When Clippy, Microsoft’s paper-clip assistant, disappeared in 1998, it was hardly missed; it was both annoying and offered little value to users. Zip forward 16 years: Microsoft has just introduced Cortana, a new personal digital assistant that the firm will launch on Windows Phone in the coming months. Powered by Bing, and about two years in the making, Cortana will be important if Microsoft gets it right. Here’s why it’s an exciting development:

  • Mobile-first is a growing enterprise strategy. The whole idea of creating a mobile-first enterprise strategy has taken root in many enterprises, as they recognize that users now expect any information or service they desire to be available to them, in context and at their moment of need. Users are cognitively and behaviorally ready to embrace wearable technology as an extension of mobility — and to weave it into their business processes. My colleague JP Gownder shares his views on wearables here.
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Oracle's Q3 falls short of market expectations (again). So expect to get a call from your Oracle sales rep sometime soon.

Mark Bartrick

Oracle has missed revenue expectations for three quarters in a row now as its Q3 results fell short of market expectations. The company blamed currency fluctuations and the strength of the US dollar for this latest miss.

The company reported third quarter earnings of $2.6 billion on revenue of $9.3 billion. Wall Street expected to Oracle to report fiscal third quarter revenue of $9.36 billion.

To be fair, Oracle did deliver some good data points. For instance, hardware system product revenue for the third quarter was $725 million, up 8 percent from a year ago. Software license and support revenue was up 5 percent to $4.6 billion and new software licenses and cloud subscriptions were up 4 percent from a year ago to $2.4 billion. Oracle says its outlook for the fourth quarter was solid. Safra Catz, Oracle co-president, said revenue growth in the fourth quarter will be between 3 percent and 7 percent.

Oracle won’t want to miss Quarterly earnings expectations again and will expect their sales teams to outperform in the next couple of months. All of which bodes well for an exciting run up to Oracle’s fiscal year end on May 31st.

Here are three quick tips to bear in mind as you prepare to negotiate with Oracle:

1.        If you have an Oracle contract up for negotiation this quarter, then you should leverage the pressure Oracle sales are under to hit market expectations by squeezing an extra point or two of discount in return for a signed contract.

2.        If you have a support renewal coming up, remember you have a choice now and third parties like Rimini Street, Spinnaker Support and Alui can give you real leverage at the negotiating table.

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Customer Experience Demands Simplicity And Cultural Change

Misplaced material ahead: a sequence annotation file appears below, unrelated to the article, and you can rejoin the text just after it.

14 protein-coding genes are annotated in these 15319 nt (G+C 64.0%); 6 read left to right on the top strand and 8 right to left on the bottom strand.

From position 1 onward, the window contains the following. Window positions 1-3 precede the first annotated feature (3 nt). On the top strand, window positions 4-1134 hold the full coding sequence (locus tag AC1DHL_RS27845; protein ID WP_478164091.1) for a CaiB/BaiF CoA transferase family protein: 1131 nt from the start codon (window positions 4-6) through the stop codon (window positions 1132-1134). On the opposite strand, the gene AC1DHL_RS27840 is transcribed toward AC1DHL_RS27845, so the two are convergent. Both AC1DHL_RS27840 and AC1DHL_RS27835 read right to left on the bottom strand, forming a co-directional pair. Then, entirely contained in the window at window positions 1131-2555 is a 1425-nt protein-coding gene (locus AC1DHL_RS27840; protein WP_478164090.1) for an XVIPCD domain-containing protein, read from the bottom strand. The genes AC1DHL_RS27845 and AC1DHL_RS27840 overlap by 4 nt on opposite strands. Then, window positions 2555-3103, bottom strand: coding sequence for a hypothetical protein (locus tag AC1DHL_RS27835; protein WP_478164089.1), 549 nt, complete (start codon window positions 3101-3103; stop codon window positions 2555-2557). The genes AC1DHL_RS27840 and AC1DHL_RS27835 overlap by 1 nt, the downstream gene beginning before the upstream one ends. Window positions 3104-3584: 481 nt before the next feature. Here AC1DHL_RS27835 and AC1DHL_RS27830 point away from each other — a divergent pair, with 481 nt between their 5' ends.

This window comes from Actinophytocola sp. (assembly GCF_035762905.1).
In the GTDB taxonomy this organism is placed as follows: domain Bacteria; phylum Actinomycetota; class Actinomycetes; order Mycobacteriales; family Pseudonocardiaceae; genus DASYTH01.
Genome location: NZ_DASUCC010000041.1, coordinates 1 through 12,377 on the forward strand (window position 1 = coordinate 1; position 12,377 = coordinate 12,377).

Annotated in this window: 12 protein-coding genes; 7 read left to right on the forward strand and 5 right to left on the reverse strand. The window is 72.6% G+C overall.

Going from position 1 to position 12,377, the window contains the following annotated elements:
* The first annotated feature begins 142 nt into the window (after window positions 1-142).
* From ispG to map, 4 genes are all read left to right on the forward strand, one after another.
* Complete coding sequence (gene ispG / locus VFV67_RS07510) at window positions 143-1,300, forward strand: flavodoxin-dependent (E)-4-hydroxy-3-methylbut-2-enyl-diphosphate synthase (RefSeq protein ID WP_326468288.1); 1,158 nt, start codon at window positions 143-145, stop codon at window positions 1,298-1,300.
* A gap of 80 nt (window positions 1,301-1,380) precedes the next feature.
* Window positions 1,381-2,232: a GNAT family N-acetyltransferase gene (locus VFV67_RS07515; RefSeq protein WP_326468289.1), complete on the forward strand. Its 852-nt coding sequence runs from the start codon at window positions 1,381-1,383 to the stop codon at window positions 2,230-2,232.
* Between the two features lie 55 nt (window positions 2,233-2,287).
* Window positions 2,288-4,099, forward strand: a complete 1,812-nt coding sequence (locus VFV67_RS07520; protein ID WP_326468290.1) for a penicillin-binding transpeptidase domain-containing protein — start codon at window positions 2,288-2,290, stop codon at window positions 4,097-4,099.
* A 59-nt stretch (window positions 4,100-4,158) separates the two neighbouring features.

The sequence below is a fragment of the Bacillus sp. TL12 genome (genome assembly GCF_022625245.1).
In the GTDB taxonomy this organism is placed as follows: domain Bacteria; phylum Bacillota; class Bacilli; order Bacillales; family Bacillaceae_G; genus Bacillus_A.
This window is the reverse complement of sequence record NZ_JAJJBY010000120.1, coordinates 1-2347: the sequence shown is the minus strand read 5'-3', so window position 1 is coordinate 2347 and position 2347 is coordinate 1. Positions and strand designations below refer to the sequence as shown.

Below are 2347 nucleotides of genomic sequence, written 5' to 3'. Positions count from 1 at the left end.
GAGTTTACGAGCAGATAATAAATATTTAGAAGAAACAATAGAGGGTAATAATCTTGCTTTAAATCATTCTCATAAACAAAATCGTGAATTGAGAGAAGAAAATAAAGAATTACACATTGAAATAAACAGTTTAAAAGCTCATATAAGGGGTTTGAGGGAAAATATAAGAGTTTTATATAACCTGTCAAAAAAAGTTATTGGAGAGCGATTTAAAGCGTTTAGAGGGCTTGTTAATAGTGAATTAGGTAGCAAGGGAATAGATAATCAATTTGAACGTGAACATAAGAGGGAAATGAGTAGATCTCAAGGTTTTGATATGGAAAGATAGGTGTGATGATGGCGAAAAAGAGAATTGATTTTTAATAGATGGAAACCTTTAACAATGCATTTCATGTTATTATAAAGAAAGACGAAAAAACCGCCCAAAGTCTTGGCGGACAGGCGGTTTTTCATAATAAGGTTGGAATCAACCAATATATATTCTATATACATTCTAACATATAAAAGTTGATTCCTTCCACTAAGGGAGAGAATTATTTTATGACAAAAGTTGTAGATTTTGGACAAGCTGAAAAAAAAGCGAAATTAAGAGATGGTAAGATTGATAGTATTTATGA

Clement Teo

I attended an NG Telecom summit in Hong Kong recently; at the event, I chaired a discussion on how telcos need to improve the customer experience.

Consumers now have powerful mobile devices in their hands, speedy access to social platforms, and the ability to call up information on the go. More importantly, customers today can choose to easily switch to a competitor if they don’t like the customer experience they are receiving. As a result, telcos no longer “own” customers — it’s the other way around.

The discussion participants all agreed that telcos must do the following to meet customer-centric needs:

  • Simplify systems and processes. The debate on how to simplify complex telco business support systems (BSS) to make it easy for customers to consume services is an ongoing one. When BSS cannot provide a single, unified view of the customer, it’s difficult to provide a consistent customer experience. This happens with CRM systems: Call center agents struggle through five or six screens just to get a complete customer profile while irate customers spend time repeating their personal details or waiting for a resolution. Telcos must be like OTT players, which have very complicated businesses, systems, and processes on the back end but present a simple front-end interface to the customer.
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Analytics Helps Retailers Improve Customer Retention

Gene Cao

IBM recently kicked off its big data market planning for 2014 and released a white paper that discusses how analytics create new business value for end user organizations. The major differences compared with last year’s event:

  • Organizational change. IBM has assigned a new big data practice leader for China, similar to what it’s done for other new technologies including mobile, social, and cloud. IBM can integrate resources from infrastructure (IBM STG), software (IBM SWG), and services (IBM GBS/GTS) teams, although the team members do not report directly to them.
  • A new analytics platform powered by Watson technology. The Watson Foundation platform has three new functions. It can be deployed on SoftLayer; it extends IBM’s big data analysis capabilities to social, mobile, and cloud; and it offers enterprises the power and ease of use of Watson analysis.